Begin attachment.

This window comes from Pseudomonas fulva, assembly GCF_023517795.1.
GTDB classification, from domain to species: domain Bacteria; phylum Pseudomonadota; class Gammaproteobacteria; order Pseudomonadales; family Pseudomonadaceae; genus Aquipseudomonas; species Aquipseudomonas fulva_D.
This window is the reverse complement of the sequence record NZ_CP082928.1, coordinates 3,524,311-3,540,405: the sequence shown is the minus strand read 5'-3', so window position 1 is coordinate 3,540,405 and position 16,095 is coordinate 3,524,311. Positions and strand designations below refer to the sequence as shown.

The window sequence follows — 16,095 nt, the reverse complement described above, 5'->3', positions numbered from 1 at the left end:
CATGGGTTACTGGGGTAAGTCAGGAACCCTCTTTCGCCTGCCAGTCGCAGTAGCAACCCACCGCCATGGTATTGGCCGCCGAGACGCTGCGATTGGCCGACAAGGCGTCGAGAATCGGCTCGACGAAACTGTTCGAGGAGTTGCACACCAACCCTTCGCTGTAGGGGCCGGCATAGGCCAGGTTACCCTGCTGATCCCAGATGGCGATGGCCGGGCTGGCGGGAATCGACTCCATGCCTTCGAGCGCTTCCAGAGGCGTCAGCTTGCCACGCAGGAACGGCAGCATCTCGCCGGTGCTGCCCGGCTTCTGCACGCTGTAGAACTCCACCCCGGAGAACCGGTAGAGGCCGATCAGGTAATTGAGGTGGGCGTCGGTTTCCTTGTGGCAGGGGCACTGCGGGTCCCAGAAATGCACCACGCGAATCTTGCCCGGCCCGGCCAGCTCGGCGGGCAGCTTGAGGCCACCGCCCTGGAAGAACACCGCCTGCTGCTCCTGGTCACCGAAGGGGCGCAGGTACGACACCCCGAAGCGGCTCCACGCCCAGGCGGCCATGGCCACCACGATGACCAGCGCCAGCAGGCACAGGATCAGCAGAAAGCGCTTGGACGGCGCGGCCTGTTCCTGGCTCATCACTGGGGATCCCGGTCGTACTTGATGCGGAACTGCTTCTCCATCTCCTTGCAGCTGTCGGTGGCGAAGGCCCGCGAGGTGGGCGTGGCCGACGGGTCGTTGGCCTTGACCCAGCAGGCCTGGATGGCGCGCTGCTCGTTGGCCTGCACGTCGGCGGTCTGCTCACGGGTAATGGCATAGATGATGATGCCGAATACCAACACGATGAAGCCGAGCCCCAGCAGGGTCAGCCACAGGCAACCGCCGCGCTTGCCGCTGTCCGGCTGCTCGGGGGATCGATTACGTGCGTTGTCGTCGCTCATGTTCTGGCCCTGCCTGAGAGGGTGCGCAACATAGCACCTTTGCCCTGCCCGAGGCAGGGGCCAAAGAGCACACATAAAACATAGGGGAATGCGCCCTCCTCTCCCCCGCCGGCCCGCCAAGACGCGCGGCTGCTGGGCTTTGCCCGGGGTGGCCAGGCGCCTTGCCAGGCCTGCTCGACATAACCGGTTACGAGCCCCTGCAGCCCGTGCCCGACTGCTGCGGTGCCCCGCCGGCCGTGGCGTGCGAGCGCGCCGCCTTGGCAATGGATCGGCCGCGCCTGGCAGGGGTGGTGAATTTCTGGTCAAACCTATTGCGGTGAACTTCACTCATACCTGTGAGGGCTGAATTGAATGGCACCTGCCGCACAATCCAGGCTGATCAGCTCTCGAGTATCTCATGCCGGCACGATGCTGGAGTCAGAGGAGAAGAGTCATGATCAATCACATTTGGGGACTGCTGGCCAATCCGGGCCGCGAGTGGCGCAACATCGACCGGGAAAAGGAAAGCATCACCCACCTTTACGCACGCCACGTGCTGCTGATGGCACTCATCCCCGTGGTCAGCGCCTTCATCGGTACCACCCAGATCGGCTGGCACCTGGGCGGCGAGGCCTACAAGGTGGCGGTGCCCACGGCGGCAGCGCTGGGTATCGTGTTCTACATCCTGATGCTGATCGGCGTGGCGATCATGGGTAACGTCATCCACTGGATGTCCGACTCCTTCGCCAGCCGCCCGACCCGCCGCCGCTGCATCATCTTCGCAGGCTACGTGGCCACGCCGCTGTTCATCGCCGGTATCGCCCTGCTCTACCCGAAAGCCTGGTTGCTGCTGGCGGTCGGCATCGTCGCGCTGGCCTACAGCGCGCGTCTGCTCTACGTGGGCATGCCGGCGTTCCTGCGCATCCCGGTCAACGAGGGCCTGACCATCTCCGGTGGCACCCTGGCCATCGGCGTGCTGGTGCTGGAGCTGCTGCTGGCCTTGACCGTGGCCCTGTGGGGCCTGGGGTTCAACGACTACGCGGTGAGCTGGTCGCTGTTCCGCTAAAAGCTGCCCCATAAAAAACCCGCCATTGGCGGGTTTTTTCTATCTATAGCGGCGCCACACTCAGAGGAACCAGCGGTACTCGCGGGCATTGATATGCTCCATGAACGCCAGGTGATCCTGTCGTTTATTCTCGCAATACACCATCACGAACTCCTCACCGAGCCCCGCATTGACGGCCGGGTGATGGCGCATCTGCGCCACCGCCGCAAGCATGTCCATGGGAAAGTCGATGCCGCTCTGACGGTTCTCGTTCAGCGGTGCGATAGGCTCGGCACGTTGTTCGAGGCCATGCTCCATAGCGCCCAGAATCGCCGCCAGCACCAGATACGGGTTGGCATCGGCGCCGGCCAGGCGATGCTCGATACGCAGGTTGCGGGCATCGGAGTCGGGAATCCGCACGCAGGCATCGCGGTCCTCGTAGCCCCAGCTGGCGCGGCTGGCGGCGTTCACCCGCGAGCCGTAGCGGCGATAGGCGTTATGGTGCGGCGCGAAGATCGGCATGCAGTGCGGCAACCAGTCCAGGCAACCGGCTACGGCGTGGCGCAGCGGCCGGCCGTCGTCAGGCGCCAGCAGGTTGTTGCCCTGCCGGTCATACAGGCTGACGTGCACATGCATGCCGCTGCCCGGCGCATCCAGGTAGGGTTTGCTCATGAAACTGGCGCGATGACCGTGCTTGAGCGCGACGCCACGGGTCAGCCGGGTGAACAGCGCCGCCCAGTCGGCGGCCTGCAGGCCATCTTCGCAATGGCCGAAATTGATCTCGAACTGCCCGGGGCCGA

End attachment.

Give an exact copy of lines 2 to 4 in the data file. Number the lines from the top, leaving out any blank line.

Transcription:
GTDB classification, from domain to species: domain Bacteria; phylum Pseudomonadota; class Gammaproteobacteria; order Pseudomonadales; family Pseudomonadaceae; genus Aquipseudomonas; species Aquipseudomonas fulva_D.
This window is the reverse complement of the sequence record NZ_CP082928.1, coordinates 3,524,311-3,540,405: the sequence shown is the minus strand read 5'-3', so window position 1 is coordinate 3,540,405 and position 16,095 is coordinate 3,524,311. Positions and strand designations below refer to the sequence as shown.

The window sequence follows — 16,095 nt, the reverse complement described above, 5'->3', positions numbered from 1 at the left end: